Cafe Sin Leche

I stole the wife of an ugly Zoroastrian.p-heart_big

No, that’s not fair on two accounts:

First, he wasn’t ugly.  I’m sure Aysha’s husband Farzeen is good looking to many women.   In fact, he had an olive complexion and stood tall with dark eyes. Add the fact that he was wealthy, successful, and respected in his field and he probably was quite the catch.

Second, we never “steal” another.  I’m sure that is what he would say about me, but deep down we all know that’s not what happens.  Here’s what happened:

We collided.  Aysha and I collided.

Really that’s it, nothing more.  Take it for what it’s worth.  People collide, something either mysterious happens or nothing happens, really nothing in between.  We fell into each other’s worlds as soon as our eyes met, that teasing energetic eye electricity just below the level of consciousness.

Is it possible to see someone crying when they’re not crying, laughing when they aren’t laughing, loving when they’re not loving, and understanding the world when they are just sipping their damn water or picking things off their pizza?

I thought she was from India, which shows you how much I know.  She was from Turkey.  Her husband was from Iran.  They had moved to San Francisco several years ago. That was just after what I now call Act One of what was then merely a drama blindly unfolding. Continue reading

Strange Easter

I was up too early this morning, awoken by the strange sound and technicolor tinge of a broken neighborhood. Cave_of_Adullam_tb_n021900I decided to walk through my backyard down to the cave. It was cold, like hace frio de puta madre cold! Especially because I forgot to put on my socks, and the grass was crunchy from frost instead of dewy, like a wife.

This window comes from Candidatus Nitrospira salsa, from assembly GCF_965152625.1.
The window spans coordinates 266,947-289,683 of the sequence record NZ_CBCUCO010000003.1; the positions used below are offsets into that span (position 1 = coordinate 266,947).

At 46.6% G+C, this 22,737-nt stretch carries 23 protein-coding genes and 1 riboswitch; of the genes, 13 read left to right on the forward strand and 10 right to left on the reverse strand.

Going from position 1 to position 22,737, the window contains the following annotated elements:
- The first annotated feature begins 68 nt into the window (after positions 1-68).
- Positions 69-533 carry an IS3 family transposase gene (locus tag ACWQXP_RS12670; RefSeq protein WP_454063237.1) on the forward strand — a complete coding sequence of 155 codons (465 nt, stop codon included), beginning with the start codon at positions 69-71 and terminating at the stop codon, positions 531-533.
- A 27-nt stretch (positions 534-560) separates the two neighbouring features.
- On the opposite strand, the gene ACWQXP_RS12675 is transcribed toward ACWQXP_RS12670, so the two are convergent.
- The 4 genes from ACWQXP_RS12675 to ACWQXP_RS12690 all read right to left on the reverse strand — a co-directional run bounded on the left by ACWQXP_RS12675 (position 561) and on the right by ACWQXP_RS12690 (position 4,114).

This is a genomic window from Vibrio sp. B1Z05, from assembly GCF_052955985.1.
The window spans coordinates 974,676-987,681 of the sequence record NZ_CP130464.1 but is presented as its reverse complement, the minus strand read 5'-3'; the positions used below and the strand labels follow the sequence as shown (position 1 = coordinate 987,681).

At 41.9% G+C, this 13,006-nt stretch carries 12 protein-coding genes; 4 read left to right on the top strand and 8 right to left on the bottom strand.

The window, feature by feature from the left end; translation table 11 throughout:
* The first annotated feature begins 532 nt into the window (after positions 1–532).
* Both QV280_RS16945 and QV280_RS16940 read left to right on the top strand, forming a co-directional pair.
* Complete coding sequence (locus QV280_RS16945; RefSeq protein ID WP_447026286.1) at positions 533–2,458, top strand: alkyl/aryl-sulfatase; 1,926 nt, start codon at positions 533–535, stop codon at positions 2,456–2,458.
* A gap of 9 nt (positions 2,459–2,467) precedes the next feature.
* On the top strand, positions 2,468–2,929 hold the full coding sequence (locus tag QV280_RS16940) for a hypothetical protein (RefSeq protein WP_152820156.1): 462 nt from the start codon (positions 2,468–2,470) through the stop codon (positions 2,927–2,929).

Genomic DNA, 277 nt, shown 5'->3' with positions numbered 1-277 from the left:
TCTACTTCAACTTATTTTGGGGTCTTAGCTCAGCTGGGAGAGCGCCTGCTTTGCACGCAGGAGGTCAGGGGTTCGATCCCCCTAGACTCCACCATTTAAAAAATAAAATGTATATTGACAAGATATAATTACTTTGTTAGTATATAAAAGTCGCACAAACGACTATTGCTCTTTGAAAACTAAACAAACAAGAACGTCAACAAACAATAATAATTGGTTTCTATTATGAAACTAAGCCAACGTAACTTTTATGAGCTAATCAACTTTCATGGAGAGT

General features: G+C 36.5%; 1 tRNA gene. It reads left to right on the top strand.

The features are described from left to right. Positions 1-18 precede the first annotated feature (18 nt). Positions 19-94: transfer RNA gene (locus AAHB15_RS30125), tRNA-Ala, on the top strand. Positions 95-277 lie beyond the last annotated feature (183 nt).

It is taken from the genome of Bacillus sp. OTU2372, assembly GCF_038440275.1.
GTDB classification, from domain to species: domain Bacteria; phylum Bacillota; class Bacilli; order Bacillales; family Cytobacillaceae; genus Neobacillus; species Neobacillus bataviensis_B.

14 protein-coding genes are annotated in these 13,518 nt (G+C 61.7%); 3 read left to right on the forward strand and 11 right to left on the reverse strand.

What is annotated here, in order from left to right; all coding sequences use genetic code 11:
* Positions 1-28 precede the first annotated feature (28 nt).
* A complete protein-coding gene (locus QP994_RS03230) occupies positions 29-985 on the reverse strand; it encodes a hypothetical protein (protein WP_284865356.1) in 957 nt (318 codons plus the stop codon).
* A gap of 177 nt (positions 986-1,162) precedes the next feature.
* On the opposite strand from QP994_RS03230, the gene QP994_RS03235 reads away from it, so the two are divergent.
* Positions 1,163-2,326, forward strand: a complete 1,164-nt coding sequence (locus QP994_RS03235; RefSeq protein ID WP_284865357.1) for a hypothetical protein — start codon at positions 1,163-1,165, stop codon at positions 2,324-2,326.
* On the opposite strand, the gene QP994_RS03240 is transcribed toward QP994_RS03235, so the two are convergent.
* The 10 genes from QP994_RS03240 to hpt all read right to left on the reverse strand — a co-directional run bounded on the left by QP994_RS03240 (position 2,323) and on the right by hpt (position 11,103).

I stumbled down to the cave so early in the morning because that’s where I keep my bunnies. Though the bunnies aren’t really mine; they’re contracted. The bunnies lay all the jelly beans and colored eggs I need for this time of year. My plan was to hide jelly beans for the neighborhood kids and homeless and the colored eggs I was going to sell to the nouveau rich on the streets for $13.50 a pop. And I had well over 50 well-incubated pink and yellow eggs, even a couple purple and green ones, and a rare black one (from the black bunny).

Things didn’t go as planned. When I got to the cave the large boulder covering the entrance was removed. Whoa, tell me what’s-a-happenin’!. I wondered to myself whether I forgot to close the cave the previous night.

But then I remembered I had been at a naked roller-derby expo and hadn’t rolled in until late. But then how did my bunnies move such a large boulder?

I went inside the cave and the bunnies were gone! Not even a trace of fur! I immediately went back inside and picked up the phone to dial 1-800-Lost-My-Bunny, but I could barely speak because I then noticed the tapestry hanging on the wall that I bought in India was torn in two.  That was definitely a sign.

I dropped the receiver, looked out the window. Day had turned to night and I could just barely hear the voice on the line, “Can you please hold…estimated hold time is…4…minutes.”

I didn’t want to wait that long, so I hung up.

“Rngggg!!!!”

I grabbed the phone again. It wasn’t dial-a-lost-bunny, but someone slightly more important: my cousin in Oklahoma. He said there had been sightings of bunnies all over the countryside and the bunnies were surrounded by a faint light and music. People were saying “They have come; They have risen!”